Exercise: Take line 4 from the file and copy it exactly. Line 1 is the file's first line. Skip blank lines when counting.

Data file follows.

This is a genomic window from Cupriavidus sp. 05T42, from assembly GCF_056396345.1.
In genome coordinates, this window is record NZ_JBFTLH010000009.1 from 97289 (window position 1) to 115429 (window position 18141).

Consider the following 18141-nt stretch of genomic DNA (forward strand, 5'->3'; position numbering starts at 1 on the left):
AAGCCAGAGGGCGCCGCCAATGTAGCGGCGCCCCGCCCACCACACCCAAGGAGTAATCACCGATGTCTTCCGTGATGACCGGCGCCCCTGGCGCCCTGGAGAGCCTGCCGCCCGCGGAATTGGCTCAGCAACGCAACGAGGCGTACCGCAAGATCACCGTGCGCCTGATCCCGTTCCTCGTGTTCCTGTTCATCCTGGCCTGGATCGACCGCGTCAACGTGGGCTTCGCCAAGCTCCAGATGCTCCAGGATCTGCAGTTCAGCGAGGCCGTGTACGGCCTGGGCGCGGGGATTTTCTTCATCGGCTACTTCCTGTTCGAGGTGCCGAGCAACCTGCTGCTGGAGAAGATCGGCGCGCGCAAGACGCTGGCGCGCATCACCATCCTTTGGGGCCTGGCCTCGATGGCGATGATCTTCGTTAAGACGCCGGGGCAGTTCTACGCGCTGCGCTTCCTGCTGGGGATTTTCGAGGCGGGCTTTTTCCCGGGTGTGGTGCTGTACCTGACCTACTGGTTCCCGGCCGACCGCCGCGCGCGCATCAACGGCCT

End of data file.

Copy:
AAGCCAGAGGGCGCCGCCAATGTAGCGGCGCCCCGCCCACCACACCCAAGGAGTAATCACCGATGTCTTCCGTGATGACCGGCGCCCCTGGCGCCCTGGAGAGCCTGCCGCCCGCGGAATTGGCTCAGCAACGCAACGAGGCGTACCGCAAGATCACCGTGCGCCTGATCCCGTTCCTCGTGTTCCTGTTCATCCTGGCCTGGATCGACCGCGTCAACGTGGGCTTCGCCAAGCTCCAGATGCTCCAGGATCTGCAGTTCAGCGAGGCCGTGTACGGCCTGGGCGCGGGGATTTTCTTCATCGGCTACTTCCTGTTCGAGGTGCCGAGCAACCTGCTGCTGGAGAAGATCGGCGCGCGCAAGACGCTGGCGCGCATCACCATCCTTTGGGGCCTGGCCTCGATGGCGATGATCTTCGTTAAGACGCCGGGGCAGTTCTACGCGCTGCGCTTCCTGCTGGGGATTTTCGAGGCGGGCTTTTTCCCGGGTGTGGTGCTGTACCTGACCTACTGGTTCCCGGCCGACCGCCGCGCGCGCATCAACGGCCT